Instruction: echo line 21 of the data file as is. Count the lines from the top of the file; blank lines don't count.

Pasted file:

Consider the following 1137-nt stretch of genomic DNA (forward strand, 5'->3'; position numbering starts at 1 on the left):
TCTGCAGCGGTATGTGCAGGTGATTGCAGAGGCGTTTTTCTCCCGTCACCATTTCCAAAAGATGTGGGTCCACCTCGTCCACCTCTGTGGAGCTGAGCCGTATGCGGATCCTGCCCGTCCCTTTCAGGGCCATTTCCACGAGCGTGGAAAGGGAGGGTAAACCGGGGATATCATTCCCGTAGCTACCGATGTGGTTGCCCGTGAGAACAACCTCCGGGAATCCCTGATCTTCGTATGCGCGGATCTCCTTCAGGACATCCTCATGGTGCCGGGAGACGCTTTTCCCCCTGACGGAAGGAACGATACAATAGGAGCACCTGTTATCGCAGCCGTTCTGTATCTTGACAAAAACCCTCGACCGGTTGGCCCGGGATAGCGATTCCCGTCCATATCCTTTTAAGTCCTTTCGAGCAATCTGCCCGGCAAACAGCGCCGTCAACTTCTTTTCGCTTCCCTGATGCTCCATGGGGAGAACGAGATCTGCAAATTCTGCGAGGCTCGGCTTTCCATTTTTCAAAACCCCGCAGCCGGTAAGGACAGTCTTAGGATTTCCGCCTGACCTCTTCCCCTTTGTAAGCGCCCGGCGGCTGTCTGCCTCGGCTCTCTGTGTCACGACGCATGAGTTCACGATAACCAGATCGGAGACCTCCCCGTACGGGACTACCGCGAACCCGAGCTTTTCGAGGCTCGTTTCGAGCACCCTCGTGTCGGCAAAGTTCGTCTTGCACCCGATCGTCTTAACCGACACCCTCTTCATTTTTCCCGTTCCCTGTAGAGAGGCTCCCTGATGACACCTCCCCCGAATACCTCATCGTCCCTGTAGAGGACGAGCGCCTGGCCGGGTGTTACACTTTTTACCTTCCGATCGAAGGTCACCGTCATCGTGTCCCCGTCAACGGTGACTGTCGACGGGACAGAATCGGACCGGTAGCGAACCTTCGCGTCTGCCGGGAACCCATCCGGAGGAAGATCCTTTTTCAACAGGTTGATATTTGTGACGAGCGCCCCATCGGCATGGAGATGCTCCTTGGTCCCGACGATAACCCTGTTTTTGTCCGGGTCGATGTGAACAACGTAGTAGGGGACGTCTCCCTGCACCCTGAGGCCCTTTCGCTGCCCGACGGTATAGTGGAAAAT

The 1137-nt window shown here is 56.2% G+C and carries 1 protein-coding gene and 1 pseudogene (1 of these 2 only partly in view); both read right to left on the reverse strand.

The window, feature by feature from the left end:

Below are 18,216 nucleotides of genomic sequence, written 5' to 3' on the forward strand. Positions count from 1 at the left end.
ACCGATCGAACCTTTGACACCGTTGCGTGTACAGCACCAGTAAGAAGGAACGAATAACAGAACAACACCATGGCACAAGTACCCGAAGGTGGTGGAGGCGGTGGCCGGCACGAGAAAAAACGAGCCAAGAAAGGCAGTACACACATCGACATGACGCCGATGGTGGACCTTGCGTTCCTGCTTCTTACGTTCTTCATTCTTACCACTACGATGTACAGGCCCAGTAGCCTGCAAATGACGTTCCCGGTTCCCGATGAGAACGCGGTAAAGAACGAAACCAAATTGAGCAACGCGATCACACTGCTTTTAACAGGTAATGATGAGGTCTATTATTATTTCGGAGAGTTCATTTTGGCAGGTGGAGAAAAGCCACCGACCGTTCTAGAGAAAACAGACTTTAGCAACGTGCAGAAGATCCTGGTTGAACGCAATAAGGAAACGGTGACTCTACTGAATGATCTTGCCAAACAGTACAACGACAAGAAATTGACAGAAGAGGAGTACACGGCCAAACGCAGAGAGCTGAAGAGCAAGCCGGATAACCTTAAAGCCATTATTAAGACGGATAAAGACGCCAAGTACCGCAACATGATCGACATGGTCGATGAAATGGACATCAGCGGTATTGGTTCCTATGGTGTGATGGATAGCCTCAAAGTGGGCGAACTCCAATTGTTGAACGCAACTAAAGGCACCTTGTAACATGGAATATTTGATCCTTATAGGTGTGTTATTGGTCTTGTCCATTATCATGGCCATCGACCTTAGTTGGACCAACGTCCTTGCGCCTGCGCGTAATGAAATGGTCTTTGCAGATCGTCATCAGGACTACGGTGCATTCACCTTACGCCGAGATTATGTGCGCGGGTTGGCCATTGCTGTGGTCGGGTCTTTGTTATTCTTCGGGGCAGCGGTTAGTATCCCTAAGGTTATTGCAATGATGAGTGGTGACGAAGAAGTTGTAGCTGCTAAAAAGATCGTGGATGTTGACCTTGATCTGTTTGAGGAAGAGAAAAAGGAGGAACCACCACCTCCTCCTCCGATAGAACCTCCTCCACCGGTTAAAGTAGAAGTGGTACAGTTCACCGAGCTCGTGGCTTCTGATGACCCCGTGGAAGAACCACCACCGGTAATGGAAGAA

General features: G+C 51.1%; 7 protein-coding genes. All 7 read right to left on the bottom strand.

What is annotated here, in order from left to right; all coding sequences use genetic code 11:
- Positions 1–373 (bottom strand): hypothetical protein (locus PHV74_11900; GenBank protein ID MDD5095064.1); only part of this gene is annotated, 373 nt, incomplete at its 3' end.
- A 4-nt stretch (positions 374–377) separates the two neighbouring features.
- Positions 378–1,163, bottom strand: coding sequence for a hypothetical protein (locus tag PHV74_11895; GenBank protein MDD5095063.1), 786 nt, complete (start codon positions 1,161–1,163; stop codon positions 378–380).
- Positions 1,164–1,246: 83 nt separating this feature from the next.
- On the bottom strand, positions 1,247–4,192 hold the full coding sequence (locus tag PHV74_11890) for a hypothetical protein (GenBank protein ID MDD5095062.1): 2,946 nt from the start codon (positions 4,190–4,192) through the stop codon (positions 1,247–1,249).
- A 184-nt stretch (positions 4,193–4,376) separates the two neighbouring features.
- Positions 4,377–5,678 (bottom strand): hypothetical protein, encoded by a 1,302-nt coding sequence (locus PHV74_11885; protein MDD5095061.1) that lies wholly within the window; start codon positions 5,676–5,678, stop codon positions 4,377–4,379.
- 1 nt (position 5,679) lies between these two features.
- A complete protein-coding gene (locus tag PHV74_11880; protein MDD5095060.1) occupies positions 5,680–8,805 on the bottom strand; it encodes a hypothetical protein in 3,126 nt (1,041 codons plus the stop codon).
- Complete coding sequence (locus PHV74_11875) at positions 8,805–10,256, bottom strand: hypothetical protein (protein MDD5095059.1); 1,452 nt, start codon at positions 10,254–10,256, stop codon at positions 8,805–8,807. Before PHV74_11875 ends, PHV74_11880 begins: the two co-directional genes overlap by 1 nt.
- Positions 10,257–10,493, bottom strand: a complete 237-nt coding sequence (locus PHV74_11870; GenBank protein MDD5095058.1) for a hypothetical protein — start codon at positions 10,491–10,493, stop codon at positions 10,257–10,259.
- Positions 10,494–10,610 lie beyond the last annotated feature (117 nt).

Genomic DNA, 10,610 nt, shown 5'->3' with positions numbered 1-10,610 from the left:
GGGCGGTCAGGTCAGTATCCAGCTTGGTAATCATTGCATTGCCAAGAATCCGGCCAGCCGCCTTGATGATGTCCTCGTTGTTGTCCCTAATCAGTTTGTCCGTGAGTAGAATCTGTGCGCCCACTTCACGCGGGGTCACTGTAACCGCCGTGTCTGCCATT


Genomic DNA, 10,610 nt, shown 5'->3' with positions numbered 1-10,610 from the left: